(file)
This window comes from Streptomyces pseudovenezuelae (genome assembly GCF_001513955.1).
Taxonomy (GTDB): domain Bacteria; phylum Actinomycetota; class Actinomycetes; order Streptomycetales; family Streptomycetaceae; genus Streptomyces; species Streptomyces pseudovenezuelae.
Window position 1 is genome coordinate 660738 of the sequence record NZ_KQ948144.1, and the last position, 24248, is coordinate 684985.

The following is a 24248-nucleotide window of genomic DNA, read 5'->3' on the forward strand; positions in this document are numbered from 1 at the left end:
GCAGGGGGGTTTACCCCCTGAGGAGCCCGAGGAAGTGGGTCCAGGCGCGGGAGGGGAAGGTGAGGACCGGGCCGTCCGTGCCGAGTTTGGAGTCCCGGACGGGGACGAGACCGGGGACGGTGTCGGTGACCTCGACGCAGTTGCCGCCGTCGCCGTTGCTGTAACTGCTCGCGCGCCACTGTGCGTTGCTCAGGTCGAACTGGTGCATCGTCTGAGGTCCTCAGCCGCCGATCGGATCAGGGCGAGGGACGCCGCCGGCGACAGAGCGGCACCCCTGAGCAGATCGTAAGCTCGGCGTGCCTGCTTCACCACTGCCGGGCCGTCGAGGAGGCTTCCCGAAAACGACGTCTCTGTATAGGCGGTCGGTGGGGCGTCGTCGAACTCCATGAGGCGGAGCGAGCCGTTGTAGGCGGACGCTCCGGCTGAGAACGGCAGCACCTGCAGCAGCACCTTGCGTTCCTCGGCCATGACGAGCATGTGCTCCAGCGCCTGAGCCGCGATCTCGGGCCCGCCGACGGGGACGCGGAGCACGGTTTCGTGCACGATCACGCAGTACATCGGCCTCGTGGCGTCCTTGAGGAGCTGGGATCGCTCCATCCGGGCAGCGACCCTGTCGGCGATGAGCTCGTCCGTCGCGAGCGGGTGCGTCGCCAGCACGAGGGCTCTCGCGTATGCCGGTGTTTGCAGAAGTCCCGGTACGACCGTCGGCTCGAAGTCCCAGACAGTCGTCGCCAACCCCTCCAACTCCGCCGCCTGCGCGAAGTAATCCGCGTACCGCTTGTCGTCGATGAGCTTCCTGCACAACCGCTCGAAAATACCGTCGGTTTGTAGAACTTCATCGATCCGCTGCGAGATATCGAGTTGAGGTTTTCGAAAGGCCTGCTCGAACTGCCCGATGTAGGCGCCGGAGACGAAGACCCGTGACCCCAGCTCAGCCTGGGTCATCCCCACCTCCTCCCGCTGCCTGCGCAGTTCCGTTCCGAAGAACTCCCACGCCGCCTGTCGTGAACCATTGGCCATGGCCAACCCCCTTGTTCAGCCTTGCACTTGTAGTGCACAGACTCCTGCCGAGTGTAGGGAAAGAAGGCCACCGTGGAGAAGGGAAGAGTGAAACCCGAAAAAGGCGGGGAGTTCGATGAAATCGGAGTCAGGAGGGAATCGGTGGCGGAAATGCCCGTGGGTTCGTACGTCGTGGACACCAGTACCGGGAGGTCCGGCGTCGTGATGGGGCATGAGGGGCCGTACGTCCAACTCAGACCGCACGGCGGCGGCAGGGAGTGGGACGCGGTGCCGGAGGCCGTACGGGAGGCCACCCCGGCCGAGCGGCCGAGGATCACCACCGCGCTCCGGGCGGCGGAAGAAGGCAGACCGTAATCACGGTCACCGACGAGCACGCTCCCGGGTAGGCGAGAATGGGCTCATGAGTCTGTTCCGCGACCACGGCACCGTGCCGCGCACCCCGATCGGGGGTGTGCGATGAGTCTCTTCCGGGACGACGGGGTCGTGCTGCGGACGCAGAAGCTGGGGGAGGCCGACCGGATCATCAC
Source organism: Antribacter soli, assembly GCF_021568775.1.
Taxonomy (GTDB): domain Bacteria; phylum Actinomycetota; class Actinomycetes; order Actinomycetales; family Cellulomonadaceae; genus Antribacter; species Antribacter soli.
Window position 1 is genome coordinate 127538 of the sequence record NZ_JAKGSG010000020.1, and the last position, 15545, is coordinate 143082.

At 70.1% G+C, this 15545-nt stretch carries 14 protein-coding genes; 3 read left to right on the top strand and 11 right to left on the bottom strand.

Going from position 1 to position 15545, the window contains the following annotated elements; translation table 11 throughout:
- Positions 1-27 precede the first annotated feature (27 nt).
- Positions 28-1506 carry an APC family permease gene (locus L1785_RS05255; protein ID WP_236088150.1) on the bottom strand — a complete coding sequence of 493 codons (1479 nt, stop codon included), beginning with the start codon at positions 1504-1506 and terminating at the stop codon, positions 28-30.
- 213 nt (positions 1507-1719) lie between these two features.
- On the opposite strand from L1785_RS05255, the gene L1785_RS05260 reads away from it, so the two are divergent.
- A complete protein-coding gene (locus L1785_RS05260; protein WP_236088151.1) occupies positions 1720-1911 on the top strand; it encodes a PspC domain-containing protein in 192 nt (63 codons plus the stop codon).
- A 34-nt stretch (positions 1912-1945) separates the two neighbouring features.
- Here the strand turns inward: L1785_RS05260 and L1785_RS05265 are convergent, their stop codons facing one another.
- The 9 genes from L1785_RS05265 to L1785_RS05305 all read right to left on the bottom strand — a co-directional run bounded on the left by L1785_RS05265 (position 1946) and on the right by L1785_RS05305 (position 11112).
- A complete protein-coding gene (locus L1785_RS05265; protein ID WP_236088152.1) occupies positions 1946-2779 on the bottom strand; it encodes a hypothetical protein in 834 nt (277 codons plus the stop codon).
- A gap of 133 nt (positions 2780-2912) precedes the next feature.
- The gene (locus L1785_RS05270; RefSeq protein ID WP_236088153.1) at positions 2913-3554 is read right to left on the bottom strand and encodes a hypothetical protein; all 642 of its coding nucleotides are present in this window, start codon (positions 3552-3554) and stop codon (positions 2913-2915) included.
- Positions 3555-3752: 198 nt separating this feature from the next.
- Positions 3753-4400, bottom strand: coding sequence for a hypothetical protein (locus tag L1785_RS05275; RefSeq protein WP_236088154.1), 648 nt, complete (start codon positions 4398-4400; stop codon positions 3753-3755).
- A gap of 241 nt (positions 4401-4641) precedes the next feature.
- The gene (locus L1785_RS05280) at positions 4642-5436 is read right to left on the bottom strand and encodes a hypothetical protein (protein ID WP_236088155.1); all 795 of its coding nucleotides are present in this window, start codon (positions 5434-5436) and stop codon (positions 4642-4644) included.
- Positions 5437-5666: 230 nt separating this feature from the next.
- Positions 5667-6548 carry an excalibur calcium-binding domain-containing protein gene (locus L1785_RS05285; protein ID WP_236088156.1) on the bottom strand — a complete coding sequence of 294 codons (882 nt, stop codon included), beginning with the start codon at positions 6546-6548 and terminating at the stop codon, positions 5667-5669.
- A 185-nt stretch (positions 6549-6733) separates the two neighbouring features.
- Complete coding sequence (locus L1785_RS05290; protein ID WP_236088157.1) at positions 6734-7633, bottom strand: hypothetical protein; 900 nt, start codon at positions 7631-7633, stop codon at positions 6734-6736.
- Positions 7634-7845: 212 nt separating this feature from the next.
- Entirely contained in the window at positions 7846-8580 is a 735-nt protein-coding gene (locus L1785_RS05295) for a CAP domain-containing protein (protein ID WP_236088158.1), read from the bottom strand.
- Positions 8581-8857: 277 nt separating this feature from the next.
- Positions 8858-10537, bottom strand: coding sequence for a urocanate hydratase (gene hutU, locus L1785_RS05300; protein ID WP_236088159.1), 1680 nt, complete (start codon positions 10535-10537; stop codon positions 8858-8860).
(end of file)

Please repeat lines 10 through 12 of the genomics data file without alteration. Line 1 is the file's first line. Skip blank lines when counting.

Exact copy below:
Going from position 1 to position 15545, the window contains the following annotated elements; translation table 11 throughout:
- Positions 1-27 precede the first annotated feature (27 nt).
- Positions 28-1506 carry an APC family permease gene (locus L1785_RS05255; protein ID WP_236088150.1) on the bottom strand — a complete coding sequence of 493 codons (1479 nt, stop codon included), beginning with the start codon at positions 1504-1506 and terminating at the stop codon, positions 28-30.